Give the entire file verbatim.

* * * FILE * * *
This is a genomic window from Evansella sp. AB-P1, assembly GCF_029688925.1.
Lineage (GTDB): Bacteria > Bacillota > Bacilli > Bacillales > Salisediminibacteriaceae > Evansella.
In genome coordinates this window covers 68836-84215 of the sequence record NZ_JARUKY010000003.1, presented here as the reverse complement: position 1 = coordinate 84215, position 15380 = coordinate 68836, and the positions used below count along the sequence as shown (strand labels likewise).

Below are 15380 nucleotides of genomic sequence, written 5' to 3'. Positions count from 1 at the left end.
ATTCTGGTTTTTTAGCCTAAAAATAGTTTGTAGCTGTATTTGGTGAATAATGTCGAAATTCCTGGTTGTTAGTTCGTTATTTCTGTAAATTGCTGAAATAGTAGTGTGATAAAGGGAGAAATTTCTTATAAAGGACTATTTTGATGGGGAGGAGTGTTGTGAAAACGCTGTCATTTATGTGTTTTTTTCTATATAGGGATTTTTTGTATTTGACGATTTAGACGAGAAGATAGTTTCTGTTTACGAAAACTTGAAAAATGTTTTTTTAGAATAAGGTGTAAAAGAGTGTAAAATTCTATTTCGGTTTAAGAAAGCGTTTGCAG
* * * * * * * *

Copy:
This is a genomic window from Evansella sp. AB-P1, assembly GCF_029688925.1.
Lineage (GTDB): Bacteria > Bacillota > Bacilli > Bacillales > Salisediminibacteriaceae > Evansella.
In genome coordinates this window covers 68836-84215 of the sequence record NZ_JARUKY010000003.1, presented here as the reverse complement: position 1 = coordinate 84215, position 15380 = coordinate 68836, and the positions used below count along the sequence as shown (strand labels likewise).

Below are 15380 nucleotides of genomic sequence, written 5' to 3'. Positions count from 1 at the left end.
ATTCTGGTTTTTTAGCCTAAAAATAGTTTGTAGCTGTATTTGGTGAATAATGTCGAAATTCCTGGTTGTTAGTTCGTTATTTCTGTAAATTGCTGAAATAGTAGTGTGATAAAGGGAGAAATTTCTTATAAAGGACTATTTTGATGGGGAGGAGTGTTGTGAAAACGCTGTCATTTATGTGTTTTTTTCTATATAGGGATTTTTTGTATTTGACGATTTAGACGAGAAGATAGTTTCTGTTTACGAAAACTTGAAAAATGTTTTTTTAGAATAAGGTGTAAAAGAGTGTAAAATTCTATTTCGGTTTAAGAAAGCGTTTGCAG